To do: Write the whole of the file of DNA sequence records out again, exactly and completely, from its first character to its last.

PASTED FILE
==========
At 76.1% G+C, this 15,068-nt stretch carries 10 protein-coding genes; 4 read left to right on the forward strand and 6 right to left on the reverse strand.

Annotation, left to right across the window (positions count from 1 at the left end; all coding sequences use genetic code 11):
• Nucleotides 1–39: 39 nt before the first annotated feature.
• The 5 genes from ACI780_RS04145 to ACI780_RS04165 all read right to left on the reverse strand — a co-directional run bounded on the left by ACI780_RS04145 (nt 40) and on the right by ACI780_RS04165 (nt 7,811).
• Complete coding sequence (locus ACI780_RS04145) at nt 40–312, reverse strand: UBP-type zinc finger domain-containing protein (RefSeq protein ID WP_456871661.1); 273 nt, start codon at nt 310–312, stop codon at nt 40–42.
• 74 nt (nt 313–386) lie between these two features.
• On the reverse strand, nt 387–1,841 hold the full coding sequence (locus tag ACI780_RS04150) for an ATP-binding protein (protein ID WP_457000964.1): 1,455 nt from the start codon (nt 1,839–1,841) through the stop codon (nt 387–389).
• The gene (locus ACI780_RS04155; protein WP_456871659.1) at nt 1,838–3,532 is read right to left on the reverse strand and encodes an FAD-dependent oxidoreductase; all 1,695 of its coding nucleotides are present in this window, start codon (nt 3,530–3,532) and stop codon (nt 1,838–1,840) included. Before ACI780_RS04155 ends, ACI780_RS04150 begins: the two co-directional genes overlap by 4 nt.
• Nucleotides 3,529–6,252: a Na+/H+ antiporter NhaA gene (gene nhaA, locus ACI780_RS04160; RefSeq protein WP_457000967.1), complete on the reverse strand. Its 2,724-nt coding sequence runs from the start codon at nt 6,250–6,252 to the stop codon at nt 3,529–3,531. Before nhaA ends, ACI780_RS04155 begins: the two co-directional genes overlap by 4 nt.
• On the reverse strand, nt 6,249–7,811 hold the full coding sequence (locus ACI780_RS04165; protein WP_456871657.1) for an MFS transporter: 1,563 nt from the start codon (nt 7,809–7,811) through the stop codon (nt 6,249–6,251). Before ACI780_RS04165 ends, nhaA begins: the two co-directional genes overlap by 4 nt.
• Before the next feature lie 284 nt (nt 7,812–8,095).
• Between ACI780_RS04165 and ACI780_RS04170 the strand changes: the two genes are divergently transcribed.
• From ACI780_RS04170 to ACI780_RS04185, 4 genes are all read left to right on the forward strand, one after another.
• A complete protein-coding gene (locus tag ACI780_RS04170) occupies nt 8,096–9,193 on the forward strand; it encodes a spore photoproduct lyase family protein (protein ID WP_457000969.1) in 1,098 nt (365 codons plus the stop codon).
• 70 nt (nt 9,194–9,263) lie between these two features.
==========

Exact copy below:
At 76.1% G+C, this 15,068-nt stretch carries 10 protein-coding genes; 4 read left to right on the forward strand and 6 right to left on the reverse strand.

Annotation, left to right across the window (positions count from 1 at the left end; all coding sequences use genetic code 11):
• Nucleotides 1–39: 39 nt before the first annotated feature.
• The 5 genes from ACI780_RS04145 to ACI780_RS04165 all read right to left on the reverse strand — a co-directional run bounded on the left by ACI780_RS04145 (nt 40) and on the right by ACI780_RS04165 (nt 7,811).
• Complete coding sequence (locus ACI780_RS04145) at nt 40–312, reverse strand: UBP-type zinc finger domain-containing protein (RefSeq protein ID WP_456871661.1); 273 nt, start codon at nt 310–312, stop codon at nt 40–42.
• 74 nt (nt 313–386) lie between these two features.
• On the reverse strand, nt 387–1,841 hold the full coding sequence (locus tag ACI780_RS04150) for an ATP-binding protein (protein ID WP_457000964.1): 1,455 nt from the start codon (nt 1,839–1,841) through the stop codon (nt 387–389).
• The gene (locus ACI780_RS04155; protein WP_456871659.1) at nt 1,838–3,532 is read right to left on the reverse strand and encodes an FAD-dependent oxidoreductase; all 1,695 of its coding nucleotides are present in this window, start codon (nt 3,530–3,532) and stop codon (nt 1,838–1,840) included. Before ACI780_RS04155 ends, ACI780_RS04150 begins: the two co-directional genes overlap by 4 nt.
• Nucleotides 3,529–6,252: a Na+/H+ antiporter NhaA gene (gene nhaA, locus ACI780_RS04160; RefSeq protein WP_457000967.1), complete on the reverse strand. Its 2,724-nt coding sequence runs from the start codon at nt 6,250–6,252 to the stop codon at nt 3,529–3,531. Before nhaA ends, ACI780_RS04155 begins: the two co-directional genes overlap by 4 nt.
• On the reverse strand, nt 6,249–7,811 hold the full coding sequence (locus ACI780_RS04165; protein WP_456871657.1) for an MFS transporter: 1,563 nt from the start codon (nt 7,809–7,811) through the stop codon (nt 6,249–6,251). Before ACI780_RS04165 ends, nhaA begins: the two co-directional genes overlap by 4 nt.
• Before the next feature lie 284 nt (nt 7,812–8,095).
• Between ACI780_RS04165 and ACI780_RS04170 the strand changes: the two genes are divergently transcribed.
• From ACI780_RS04170 to ACI780_RS04185, 4 genes are all read left to right on the forward strand, one after another.
• A complete protein-coding gene (locus tag ACI780_RS04170) occupies nt 8,096–9,193 on the forward strand; it encodes a spore photoproduct lyase family protein (protein ID WP_457000969.1) in 1,098 nt (365 codons plus the stop codon).
• 70 nt (nt 9,194–9,263) lie between these two features.